Browsing by Author "Koc-Michalska, Karolina"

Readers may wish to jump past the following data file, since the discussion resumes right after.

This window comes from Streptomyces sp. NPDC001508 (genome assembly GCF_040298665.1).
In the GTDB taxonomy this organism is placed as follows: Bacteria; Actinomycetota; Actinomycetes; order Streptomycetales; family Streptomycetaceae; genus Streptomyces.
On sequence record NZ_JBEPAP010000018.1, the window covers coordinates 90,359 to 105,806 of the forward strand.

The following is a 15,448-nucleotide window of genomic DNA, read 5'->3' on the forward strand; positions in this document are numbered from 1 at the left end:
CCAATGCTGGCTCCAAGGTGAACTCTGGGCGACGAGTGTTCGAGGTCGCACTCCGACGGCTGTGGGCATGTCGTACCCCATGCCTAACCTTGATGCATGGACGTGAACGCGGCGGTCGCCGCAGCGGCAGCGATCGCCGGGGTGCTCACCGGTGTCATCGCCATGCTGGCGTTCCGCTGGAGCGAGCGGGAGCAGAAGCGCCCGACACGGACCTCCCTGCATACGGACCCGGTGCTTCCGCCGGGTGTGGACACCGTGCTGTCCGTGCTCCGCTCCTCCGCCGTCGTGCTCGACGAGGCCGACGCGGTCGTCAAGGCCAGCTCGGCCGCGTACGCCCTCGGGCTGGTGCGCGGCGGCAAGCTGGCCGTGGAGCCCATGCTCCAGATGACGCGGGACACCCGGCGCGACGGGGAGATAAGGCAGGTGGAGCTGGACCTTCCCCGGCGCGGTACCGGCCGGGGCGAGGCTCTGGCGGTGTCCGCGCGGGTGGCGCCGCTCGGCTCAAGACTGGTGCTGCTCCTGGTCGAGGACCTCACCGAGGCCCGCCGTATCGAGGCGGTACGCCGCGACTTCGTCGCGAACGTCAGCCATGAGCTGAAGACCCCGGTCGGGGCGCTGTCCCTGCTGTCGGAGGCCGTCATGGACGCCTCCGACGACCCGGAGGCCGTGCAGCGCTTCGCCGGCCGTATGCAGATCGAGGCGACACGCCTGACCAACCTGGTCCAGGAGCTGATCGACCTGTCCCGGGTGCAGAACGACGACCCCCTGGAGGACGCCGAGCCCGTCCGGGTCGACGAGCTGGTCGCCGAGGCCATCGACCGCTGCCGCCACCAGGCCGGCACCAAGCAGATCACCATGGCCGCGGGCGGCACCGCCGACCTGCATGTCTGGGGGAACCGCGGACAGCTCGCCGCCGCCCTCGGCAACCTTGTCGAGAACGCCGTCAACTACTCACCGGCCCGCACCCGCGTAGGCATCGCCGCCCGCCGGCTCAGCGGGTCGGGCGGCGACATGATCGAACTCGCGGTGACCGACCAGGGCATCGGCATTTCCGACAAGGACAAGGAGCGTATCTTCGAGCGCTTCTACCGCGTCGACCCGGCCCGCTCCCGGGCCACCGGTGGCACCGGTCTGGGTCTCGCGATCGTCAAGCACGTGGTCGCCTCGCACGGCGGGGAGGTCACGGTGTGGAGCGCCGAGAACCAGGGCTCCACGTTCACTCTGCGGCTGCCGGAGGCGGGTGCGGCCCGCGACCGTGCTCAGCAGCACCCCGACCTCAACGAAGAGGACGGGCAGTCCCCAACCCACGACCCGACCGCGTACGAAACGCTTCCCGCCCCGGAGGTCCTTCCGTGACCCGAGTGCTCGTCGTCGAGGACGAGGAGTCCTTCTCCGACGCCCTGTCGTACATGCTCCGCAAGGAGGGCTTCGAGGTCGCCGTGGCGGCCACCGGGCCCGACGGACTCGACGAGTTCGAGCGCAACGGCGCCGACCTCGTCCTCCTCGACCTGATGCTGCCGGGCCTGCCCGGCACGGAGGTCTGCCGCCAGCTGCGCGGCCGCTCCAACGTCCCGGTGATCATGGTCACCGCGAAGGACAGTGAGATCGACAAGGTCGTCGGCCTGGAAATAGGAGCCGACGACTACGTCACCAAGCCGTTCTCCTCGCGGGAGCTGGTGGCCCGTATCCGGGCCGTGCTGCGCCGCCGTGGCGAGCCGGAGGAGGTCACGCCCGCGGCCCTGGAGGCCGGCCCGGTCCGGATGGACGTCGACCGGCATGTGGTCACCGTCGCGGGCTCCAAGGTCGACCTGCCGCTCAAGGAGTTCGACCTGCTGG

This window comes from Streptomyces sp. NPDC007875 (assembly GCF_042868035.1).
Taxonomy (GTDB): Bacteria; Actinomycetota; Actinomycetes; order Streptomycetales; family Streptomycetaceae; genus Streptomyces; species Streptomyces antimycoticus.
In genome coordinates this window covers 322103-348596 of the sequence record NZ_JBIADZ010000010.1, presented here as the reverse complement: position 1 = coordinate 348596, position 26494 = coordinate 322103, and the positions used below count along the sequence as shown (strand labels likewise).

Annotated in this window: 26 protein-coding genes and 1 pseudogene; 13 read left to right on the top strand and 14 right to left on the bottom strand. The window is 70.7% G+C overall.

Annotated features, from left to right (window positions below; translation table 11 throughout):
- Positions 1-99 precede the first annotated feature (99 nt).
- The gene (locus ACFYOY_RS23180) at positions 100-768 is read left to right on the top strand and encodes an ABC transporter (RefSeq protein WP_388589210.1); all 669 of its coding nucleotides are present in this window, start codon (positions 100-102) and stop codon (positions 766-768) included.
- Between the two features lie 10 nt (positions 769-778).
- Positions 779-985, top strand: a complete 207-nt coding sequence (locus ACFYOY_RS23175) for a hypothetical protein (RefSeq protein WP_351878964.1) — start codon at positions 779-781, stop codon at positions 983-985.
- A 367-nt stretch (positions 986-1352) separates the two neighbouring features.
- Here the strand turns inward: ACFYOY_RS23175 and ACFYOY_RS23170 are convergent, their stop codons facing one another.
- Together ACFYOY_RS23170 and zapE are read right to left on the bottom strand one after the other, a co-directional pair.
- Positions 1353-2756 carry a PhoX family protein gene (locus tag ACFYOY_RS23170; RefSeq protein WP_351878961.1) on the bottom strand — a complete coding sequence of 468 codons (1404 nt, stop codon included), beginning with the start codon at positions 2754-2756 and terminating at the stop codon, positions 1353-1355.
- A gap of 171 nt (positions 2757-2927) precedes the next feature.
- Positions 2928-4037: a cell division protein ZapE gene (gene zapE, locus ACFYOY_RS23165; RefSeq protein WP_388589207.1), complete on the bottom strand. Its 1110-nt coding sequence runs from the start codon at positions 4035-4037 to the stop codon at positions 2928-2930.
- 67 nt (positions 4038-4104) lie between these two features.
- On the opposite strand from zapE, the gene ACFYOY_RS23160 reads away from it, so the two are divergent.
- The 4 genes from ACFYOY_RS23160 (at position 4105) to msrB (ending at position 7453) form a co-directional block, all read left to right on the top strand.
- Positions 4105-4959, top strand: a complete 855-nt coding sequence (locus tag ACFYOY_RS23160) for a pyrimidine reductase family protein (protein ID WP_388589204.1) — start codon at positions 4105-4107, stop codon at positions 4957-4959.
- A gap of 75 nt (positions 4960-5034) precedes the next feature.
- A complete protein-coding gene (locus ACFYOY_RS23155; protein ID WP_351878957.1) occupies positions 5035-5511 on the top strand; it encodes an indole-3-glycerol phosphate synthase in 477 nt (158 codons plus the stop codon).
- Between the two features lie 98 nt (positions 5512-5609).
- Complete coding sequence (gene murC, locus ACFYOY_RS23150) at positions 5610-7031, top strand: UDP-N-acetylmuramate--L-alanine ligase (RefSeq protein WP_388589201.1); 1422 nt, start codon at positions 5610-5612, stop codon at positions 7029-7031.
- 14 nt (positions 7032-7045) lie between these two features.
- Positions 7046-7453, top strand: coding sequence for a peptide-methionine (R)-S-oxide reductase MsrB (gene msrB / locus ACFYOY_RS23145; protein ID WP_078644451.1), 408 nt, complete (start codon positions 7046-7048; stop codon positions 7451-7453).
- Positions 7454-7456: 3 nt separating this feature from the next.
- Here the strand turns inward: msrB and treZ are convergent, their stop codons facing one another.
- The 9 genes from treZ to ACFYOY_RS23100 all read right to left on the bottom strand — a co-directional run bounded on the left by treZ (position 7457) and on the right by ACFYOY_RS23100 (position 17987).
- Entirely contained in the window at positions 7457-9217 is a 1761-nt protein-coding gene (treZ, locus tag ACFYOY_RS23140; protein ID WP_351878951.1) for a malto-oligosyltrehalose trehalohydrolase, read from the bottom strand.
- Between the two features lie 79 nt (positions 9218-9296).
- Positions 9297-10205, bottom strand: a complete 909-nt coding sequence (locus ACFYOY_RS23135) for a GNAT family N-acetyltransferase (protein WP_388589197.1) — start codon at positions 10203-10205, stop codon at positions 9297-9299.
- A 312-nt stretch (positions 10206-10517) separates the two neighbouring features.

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ItemDigital media and political consumerism in the United States, United Kingdom, and France(2022) Boulianne, Shelley; Copeland, Lauren; Koc-Michalska, KarolinaDigital media use can connect citizens across geographic boundaries into coordinated action by distributing political information, enabling the formation of groups, and facilitating political talk. These activities can lead to political consumerism, which is an important and popular form of political participation that translates across geographic borders. This article uses original survey data (n = 9284) to examine the relationship between digital media use and political consumerism in the United States, United Kingdom, and France. Talking politics online, joining social groups on social media, and searching online for political information increase participation in political consumerism. However, the strength of these positive correlations differs by age, country, and mode of political consumerism. Joining social groups on social media has a much larger effect size on buycotting compared to boycotting. The findings imply that social groups are more salient in the mobilization process for buycotting campaigns compared to boycotting campaigns. ItemFrom online political posting to mansplaining: the gender gap and social media in political discussion(2019) Koc-Michalska, Karolina; Schiffrin, Anya; Lopez, Anamaria; Boulianne, Shelley; Bimber, BruceThe gender dynamics of political discussion are important. These dynamics shape who shares their political views and how they share their views and reactions to these views. Using representative survey data from the United States and the UK, we investigate how social media platforms shape the gender dynamics of political posting. We find that on Facebook, gender does not predict political posting, whereas on Twitter, the gender gap is more pronounced. We also examine the concept of “mansplaining”—a term used to describe a patronizing form of communication directed at women by men. Firstly, we find that posting about political issues to Twitter is more likely to result in being an explainee but also being an explainer of political issues. Furthermore, posting to Twitter increases the likelihood of men reporting having been accused of mansplaining and women reporting having experienced it. In general, more than half of the women say they have experienced mansplaining, especially those who are younger, well educated, and left-leaning. We argue that the possibility of being mansplained affects who is willing to post their opinions online, and as such, caution should be exercised when using digital trace data to represent public opinion. ItemGender and online politics: digital media as friend and foe in times of change(2019) Boulianne, Shelley; Koc-Michalska, Karolina; Vedel, ThierryThis volume highlights gender issues related to using digital media for online politics. The submissions offer a balanced perspective about the role of digital media; this tool can be used for social change or to limit social change. The submissions use qualitative and quantitative analyses of digital trace data and survey data to present a rich perspective on gender and online politics. The collection offers a cross-national perspective including research on China, Germany, Norway, Spain, the United States, and the United Kingdom. ItemMobilizing media: comparing TV and social media effects on protest mobilization(2020) Boulianne, Shelley; Koc-Michalska, Karolina; Bimber, BruceThe year 2017 saw a cycle of protest ignited by President Trump’s election and subsequent policies. This research seeks to investigate the role of social media and television in raising awareness of protest events and increasing participation in marches and demonstrations. This paper uses data from two surveys conducted in May and June 2017, during the peak of this cycle of protest. We explore the role of social media for protest participation (in general) as well as for awareness and participation in the Women’s March and March for Science. We find that Twitter use offers more consistent effects compared to Facebook in relation to the cycle of protest. In contrast, television use has no impact on awareness and thus, limited potential for mobilization. Social media is distinctive in relation to mobilization, because of social networking features that allow people to learn about specific events, discuss the issues, expose people to invitations to participation, as well as identify members of one’s social network who are also interested in participation. ItemPlatform affordances and political participation: how social media reshape political engagement(2022) Theocharis, Yannis; Boulianne, Shelley; Koc-Michalska, Karolina; Bimber, BrucePolitical participation opportunities have been expanding for years, most recently through digital tools. Social media platforms have become well integrated into civic and political participation. Using a cross-national sample from the United States, United Kingdom and France, this article examines whether acts of participation associated with social media should be classified using a traditional, five-factor solution to the structure of participatory acts. The distinction between online and offline participation is set aside, focusing instead on acts supported and enabled by social media, and in particular on differences between the use of Twitter and Facebook. The analysis shows that acts enabled by social media do not load with traditional factors in the structure of participation. Political acts employing Twitter and Facebook are distinct in the factor structure of participation. ItemPublic beliefs about falsehoods in news(2020) Koc-Michalska, Karolina; Bimber, Bruce; Gomez, Daniel; Jenkins, Matthew; Boulianne, ShelleyThe circulation of misinformation, lies, propaganda, and other kinds of falsehood has, to varying degrees, become a challenge to democratic publics. We are interested in the question of what publics believe about their own exposure to falsehoods in news, and about what contributes to similarities and differences in these beliefs across countries. We are also interested in the question of whether publics report attempting to verify news that is suspect to them. Here we report on a comparative election survey in the United States, the United Kingdom, and France. We find three key predictors of publics' beliefs that they have been exposed to falsehoods: discussion of news, use of social media for political purposes, and exposure to counter-attitudinal information. The nexus between these three predictors and beliefs about falsehoods exists in all three countries, as we anticipate that it likely exists elsewhere. We do not find voters on the right to be different from those on the left in the United Kingdom and France, but do find a substantial difference in the United States, which is likely due to the 2016 Trump campaign. We conclude with concerns about the imbalance in beliefs about exposure to falsehoods in the United States and the apparent capacity of a single leader, in the right context, to shape public beliefs about what is to be believed. ItemRight-wing populism, social media and echo chambers in Western democracies(2020) Boulianne, Shelley; Koc-Michalska, Karolina; Bimber, BruceMany observers are concerned that echo chamber effects in digital media are contributing to the polarization of publics and in some places to the rise of right-wing populism. This study employs survey data collected in France, the United Kingdom, and United States (1500 respondents in each country) from April to May 2017. Overall, we do not find evidence that online/social media explain support for right-wing populist candidates and parties. Instead, in the USA, use of online media decreases support for right-wing populism. Looking specifically at echo chambers measures, we find offline discussion with those who are similar in race, ethnicity, and class positively correlates with support for populist candidates and parties in the UK and France. The findings challenge claims about the role of social media and the rise of populism. ItemThe role of personality in political talk and like-minded discussion(2021) Boulianne, Shelley; Koc-Michalska, KarolinaPolitical discussion is a key mechanism for the development of reasoned opinions and political knowledge, but online political discussion has been characterized as uncivil, intolerant, and/or ideologically homogeneous, which is detrimental to this development. In this paper, we examine the role of personality in various forms of political talk—online and offline—as well as like-minded discussion. Based on a 2017 survey conducted in the United Kingdom, United States, and France, we find that people who are open-minded and extraverted are more likely to engage in political talk but less likely to engage in like-minded discussion. Individuals who are older, less educated, introverted, and conscientious are more likely to find themselves in like-minded discussions, both online and on social media. Like-minded discussion is rare; personality, rather than ideology, predicts whether people engage in this form of political talk in online and offline modes. Our findings challenge the role of social media in the creation of like-minded discussion. Instead, we should look to the role of individual attributes, such as personality traits, which create a disposition that motivates the use of social media (and offline networks) to cultivate like-minded discussion. ItemSelective avoidance on social media: a comparative study of Western democracies(2021) Skoric, Marko M.; Zhu, Qinfeng; Koc-Michalska, Karolina; Boulianne, Shelley; Bimber, BruceThis study examines the phenomena of political unfriending and content removal on social media in three Western democracies—France, the United Kingdom, and the United States. We seek to understand the role of crosscutting discussion, confrontational discussion style, and ideological extremity in triggering unfriending and content removal on social media, while shedding light on cross-country differences. The findings show that selective avoidance behaviors are much more common in the United States than either in France or the United Kingdom. They also show that crosscutting discussion and confrontational style are the predictors of selective avoidance across all the above countries, while ideological extremity plays a role in the United States only. We suggest that while social media provide opportunities for citizens to engage in discussions with people with dissimilar political views and socioeconomic backgrounds, they also allow them to easily reestablish more homophilous environments via content removal and tie dissolution.